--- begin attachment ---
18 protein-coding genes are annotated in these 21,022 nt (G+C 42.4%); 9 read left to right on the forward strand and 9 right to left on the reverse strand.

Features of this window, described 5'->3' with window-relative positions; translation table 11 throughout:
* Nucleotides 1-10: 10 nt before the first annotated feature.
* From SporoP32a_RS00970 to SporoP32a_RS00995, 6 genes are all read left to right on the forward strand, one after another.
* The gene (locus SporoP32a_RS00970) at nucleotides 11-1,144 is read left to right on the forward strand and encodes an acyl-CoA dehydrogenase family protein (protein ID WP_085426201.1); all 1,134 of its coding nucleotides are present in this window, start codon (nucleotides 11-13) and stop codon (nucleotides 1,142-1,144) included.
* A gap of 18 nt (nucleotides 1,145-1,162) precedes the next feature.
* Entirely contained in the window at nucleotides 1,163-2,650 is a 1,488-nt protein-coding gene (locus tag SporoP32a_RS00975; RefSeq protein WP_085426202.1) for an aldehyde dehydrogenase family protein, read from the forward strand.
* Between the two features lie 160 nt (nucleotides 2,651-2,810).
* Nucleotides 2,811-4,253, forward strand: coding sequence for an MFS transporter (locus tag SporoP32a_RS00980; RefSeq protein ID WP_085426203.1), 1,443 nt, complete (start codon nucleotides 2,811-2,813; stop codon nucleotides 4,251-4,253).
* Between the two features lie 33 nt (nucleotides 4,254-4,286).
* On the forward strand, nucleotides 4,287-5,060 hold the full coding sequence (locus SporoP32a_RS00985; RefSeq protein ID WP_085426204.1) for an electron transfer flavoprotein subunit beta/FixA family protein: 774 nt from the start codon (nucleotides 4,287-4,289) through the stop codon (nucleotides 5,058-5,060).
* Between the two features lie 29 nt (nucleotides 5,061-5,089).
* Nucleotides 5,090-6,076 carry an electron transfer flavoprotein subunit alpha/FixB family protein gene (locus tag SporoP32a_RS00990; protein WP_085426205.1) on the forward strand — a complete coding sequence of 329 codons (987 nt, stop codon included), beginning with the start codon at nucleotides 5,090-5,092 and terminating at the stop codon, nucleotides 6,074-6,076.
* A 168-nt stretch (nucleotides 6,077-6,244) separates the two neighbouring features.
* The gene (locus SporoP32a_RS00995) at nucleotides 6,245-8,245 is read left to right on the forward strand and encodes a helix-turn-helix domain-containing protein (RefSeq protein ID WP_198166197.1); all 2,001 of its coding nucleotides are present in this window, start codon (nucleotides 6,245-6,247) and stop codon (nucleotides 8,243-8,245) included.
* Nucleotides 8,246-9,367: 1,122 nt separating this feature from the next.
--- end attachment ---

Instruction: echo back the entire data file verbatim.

18 protein-coding genes are annotated in these 21,022 nt (G+C 42.4%); 9 read left to right on the forward strand and 9 right to left on the reverse strand.

Features of this window, described 5'->3' with window-relative positions; translation table 11 throughout:
* Nucleotides 1-10: 10 nt before the first annotated feature.
* From SporoP32a_RS00970 to SporoP32a_RS00995, 6 genes are all read left to right on the forward strand, one after another.
* The gene (locus SporoP32a_RS00970) at nucleotides 11-1,144 is read left to right on the forward strand and encodes an acyl-CoA dehydrogenase family protein (protein ID WP_085426201.1); all 1,134 of its coding nucleotides are present in this window, start codon (nucleotides 11-13) and stop codon (nucleotides 1,142-1,144) included.
* A gap of 18 nt (nucleotides 1,145-1,162) precedes the next feature.
* Entirely contained in the window at nucleotides 1,163-2,650 is a 1,488-nt protein-coding gene (locus tag SporoP32a_RS00975; RefSeq protein WP_085426202.1) for an aldehyde dehydrogenase family protein, read from the forward strand.
* Between the two features lie 160 nt (nucleotides 2,651-2,810).
* Nucleotides 2,811-4,253, forward strand: coding sequence for an MFS transporter (locus tag SporoP32a_RS00980; RefSeq protein ID WP_085426203.1), 1,443 nt, complete (start codon nucleotides 2,811-2,813; stop codon nucleotides 4,251-4,253).
* Between the two features lie 33 nt (nucleotides 4,254-4,286).
* On the forward strand, nucleotides 4,287-5,060 hold the full coding sequence (locus SporoP32a_RS00985; RefSeq protein ID WP_085426204.1) for an electron transfer flavoprotein subunit beta/FixA family protein: 774 nt from the start codon (nucleotides 4,287-4,289) through the stop codon (nucleotides 5,058-5,060).
* Between the two features lie 29 nt (nucleotides 5,061-5,089).
* Nucleotides 5,090-6,076 carry an electron transfer flavoprotein subunit alpha/FixB family protein gene (locus tag SporoP32a_RS00990; protein WP_085426205.1) on the forward strand — a complete coding sequence of 329 codons (987 nt, stop codon included), beginning with the start codon at nucleotides 5,090-5,092 and terminating at the stop codon, nucleotides 6,074-6,076.
* A 168-nt stretch (nucleotides 6,077-6,244) separates the two neighbouring features.
* The gene (locus SporoP32a_RS00995) at nucleotides 6,245-8,245 is read left to right on the forward strand and encodes a helix-turn-helix domain-containing protein (RefSeq protein ID WP_198166197.1); all 2,001 of its coding nucleotides are present in this window, start codon (nucleotides 6,245-6,247) and stop codon (nucleotides 8,243-8,245) included.
* Nucleotides 8,246-9,367: 1,122 nt separating this feature from the next.